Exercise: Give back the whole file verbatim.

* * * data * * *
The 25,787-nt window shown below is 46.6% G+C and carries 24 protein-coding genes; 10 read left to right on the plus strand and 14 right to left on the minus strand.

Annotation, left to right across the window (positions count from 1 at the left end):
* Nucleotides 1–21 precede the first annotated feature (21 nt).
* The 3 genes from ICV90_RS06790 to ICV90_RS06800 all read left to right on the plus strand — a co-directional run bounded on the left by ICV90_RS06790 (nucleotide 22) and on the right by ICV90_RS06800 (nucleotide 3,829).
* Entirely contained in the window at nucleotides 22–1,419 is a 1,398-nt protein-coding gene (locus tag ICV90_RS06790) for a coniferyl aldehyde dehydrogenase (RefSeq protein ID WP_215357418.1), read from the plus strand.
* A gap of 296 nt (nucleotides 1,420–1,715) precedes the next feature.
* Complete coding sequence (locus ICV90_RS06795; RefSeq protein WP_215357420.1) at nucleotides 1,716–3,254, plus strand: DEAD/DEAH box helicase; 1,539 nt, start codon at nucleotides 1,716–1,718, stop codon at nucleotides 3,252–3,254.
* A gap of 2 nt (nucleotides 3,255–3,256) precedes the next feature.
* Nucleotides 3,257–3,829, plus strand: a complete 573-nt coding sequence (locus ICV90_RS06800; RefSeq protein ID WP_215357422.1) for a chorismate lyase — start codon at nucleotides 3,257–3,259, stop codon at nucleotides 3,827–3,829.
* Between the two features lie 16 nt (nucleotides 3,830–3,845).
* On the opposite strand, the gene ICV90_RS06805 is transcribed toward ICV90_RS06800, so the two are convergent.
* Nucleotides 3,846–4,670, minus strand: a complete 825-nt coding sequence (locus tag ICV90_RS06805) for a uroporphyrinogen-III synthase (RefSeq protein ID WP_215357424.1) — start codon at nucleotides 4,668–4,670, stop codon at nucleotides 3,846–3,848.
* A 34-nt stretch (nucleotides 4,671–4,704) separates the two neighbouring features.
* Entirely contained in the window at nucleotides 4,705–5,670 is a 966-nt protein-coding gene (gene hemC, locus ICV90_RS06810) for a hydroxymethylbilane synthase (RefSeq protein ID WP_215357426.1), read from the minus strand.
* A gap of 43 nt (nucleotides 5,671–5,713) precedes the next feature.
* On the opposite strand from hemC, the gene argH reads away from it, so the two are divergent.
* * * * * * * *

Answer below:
The 25,787-nt window shown below is 46.6% G+C and carries 24 protein-coding genes; 10 read left to right on the plus strand and 14 right to left on the minus strand.

Annotation, left to right across the window (positions count from 1 at the left end):
* Nucleotides 1–21 precede the first annotated feature (21 nt).
* The 3 genes from ICV90_RS06790 to ICV90_RS06800 all read left to right on the plus strand — a co-directional run bounded on the left by ICV90_RS06790 (nucleotide 22) and on the right by ICV90_RS06800 (nucleotide 3,829).
* Entirely contained in the window at nucleotides 22–1,419 is a 1,398-nt protein-coding gene (locus tag ICV90_RS06790) for a coniferyl aldehyde dehydrogenase (RefSeq protein ID WP_215357418.1), read from the plus strand.
* A gap of 296 nt (nucleotides 1,420–1,715) precedes the next feature.
* Complete coding sequence (locus ICV90_RS06795; RefSeq protein WP_215357420.1) at nucleotides 1,716–3,254, plus strand: DEAD/DEAH box helicase; 1,539 nt, start codon at nucleotides 1,716–1,718, stop codon at nucleotides 3,252–3,254.
* A gap of 2 nt (nucleotides 3,255–3,256) precedes the next feature.
* Nucleotides 3,257–3,829, plus strand: a complete 573-nt coding sequence (locus ICV90_RS06800; RefSeq protein ID WP_215357422.1) for a chorismate lyase — start codon at nucleotides 3,257–3,259, stop codon at nucleotides 3,827–3,829.
* Between the two features lie 16 nt (nucleotides 3,830–3,845).
* On the opposite strand, the gene ICV90_RS06805 is transcribed toward ICV90_RS06800, so the two are convergent.
* Nucleotides 3,846–4,670, minus strand: a complete 825-nt coding sequence (locus tag ICV90_RS06805) for a uroporphyrinogen-III synthase (RefSeq protein ID WP_215357424.1) — start codon at nucleotides 4,668–4,670, stop codon at nucleotides 3,846–3,848.
* A 34-nt stretch (nucleotides 4,671–4,704) separates the two neighbouring features.
* Entirely contained in the window at nucleotides 4,705–5,670 is a 966-nt protein-coding gene (gene hemC, locus ICV90_RS06810) for a hydroxymethylbilane synthase (RefSeq protein ID WP_215357426.1), read from the minus strand.
* A gap of 43 nt (nucleotides 5,671–5,713) precedes the next feature.
* On the opposite strand from hemC, the gene argH reads away from it, so the two are divergent.